Saturday 24 February 2018

Doctor says woman in will case 'not easily led'

Majella Rippington leaving the High Court after the hearing.
Majella Rippington leaving the High Court after the hearing. PIC: COURTPIX
Majella Rippington, with her husband, Shaun Rippington, leaving the High Court after the hearing. PIC: COURTPIX

Tim Healy

A woman whose will is being contested over alleged undue influence was no more vulnerable than any other cancer patient in a similar position, a doctor has told the High Court.

Hair stylist Celine Murphy (50) died on March 15, 2011, leaving her estate to a friend, Mary Butler, from Straffan, Co Kildare.

Ms Murphy, of Old Naas Road, Dublin, was not married and had no children. She also entrusted the will to Tridentine Bishop Michael Cox, who acted as executor.

Her two sisters, Majella Rippington and Edel Banahan, along with Mrs Rippington's husband Shaun, want the will declared invalid because they say Celine was not physically or mentally capable of signing it on March 8, 2011.

She died a week later in hospital.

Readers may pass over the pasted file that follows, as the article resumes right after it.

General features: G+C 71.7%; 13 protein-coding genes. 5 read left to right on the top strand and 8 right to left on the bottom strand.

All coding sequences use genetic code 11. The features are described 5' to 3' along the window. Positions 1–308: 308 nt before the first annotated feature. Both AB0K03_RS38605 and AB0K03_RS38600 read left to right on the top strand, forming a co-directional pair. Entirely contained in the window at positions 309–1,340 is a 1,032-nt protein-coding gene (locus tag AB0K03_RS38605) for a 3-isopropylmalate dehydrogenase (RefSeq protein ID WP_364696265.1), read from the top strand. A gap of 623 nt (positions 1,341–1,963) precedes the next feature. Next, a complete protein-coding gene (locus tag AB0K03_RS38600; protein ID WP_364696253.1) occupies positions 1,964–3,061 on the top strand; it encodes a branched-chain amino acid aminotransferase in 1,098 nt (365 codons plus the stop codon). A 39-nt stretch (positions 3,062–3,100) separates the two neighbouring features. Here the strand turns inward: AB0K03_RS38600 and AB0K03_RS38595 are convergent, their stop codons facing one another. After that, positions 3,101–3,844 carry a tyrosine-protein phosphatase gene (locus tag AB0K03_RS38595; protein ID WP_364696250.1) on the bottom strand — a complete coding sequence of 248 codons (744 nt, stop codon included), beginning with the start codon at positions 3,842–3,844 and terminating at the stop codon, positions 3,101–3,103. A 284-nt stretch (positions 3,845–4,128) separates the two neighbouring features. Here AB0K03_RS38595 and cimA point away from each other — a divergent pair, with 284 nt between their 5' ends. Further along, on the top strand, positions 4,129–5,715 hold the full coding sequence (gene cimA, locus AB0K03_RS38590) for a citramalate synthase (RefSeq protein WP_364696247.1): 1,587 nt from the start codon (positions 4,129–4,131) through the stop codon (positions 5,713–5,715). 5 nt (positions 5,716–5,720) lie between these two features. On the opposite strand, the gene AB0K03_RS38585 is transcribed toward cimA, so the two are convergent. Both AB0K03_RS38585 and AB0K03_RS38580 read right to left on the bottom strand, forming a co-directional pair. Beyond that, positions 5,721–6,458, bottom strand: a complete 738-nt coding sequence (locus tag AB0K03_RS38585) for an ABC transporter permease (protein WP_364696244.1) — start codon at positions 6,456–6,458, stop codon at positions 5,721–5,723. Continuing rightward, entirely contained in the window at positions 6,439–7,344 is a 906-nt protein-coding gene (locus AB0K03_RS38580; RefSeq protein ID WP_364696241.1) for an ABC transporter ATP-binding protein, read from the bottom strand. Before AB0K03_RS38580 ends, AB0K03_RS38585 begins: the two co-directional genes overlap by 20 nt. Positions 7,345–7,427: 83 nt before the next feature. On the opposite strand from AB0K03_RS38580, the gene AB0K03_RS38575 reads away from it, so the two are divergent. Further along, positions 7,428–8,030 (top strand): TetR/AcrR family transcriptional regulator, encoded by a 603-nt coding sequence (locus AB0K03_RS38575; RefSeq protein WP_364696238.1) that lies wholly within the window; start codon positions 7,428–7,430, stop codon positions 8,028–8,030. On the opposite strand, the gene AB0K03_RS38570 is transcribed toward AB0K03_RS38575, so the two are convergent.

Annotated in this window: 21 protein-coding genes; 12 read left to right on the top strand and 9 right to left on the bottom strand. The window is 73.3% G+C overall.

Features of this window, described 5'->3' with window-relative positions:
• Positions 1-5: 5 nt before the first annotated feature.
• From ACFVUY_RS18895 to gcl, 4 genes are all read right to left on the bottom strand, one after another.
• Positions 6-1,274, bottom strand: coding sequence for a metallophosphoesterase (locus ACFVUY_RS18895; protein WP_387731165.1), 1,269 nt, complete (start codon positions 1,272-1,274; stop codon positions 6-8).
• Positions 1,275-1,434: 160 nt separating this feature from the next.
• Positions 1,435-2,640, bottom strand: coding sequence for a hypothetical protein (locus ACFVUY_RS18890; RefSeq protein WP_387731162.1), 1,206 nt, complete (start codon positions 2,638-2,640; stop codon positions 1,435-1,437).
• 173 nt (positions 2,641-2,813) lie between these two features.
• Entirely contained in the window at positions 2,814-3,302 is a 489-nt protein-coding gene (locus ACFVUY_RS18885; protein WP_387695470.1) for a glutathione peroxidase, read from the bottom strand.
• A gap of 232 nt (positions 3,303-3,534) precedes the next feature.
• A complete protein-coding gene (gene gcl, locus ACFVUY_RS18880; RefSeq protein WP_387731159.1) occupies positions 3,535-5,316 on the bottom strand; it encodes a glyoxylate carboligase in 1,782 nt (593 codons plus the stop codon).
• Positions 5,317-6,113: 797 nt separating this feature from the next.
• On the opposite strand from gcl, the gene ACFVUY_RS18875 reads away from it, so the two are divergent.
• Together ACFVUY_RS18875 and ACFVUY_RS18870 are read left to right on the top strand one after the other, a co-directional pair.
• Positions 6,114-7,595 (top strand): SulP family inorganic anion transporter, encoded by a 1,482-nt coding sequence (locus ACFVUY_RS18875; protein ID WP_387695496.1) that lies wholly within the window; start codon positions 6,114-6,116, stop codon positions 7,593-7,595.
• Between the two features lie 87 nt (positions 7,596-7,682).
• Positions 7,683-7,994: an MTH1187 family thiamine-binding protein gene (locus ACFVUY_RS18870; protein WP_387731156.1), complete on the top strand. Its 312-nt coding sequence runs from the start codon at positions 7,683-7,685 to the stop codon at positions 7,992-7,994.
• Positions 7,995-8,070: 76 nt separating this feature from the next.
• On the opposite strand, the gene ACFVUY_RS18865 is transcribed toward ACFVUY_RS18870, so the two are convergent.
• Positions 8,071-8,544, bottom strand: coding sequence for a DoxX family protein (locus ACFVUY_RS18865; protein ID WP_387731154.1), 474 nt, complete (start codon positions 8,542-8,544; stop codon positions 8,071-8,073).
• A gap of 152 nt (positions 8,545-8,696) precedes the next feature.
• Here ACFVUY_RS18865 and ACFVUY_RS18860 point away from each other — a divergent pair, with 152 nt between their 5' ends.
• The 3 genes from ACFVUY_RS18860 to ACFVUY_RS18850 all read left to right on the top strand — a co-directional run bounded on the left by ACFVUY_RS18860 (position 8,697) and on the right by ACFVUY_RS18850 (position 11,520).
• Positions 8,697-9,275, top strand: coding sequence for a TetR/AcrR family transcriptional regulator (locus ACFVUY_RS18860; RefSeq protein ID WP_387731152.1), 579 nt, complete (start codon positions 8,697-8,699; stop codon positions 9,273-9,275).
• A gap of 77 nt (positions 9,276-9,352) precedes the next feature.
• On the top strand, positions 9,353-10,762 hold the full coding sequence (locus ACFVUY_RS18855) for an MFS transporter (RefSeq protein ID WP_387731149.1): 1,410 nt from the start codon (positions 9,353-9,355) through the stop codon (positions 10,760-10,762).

Ms Butler and Bishop Cox say Ms Murphy was of sound mind and have counter-claimed, seeking a declaration that the will is valid.

The court has heard the family say the entire estate, including an insurance policy, is worth about €500,00, while the defendants estimate its value is now €283,000.


On the second day of the hearing, a doctor who treated Ms Murphy in St Luke's Hospital in Dublin said she was no more vulnerable than anyone with cancer.

Dr Osama Salib, consultant in radiation oncology in St Luke's, said Celine was a very strong-willed person and would on occasion tell him what to do.

"She was a lady who knew what she wanted, you could not mislead her easily," he said.

The court also heard that Ms Murphy's two sisters and brother-in-law were claiming Celine's fingers were so badly damaged as a result of complications from her cancer that she was not physically able to sign a will.

The case continues.

Irish Independent

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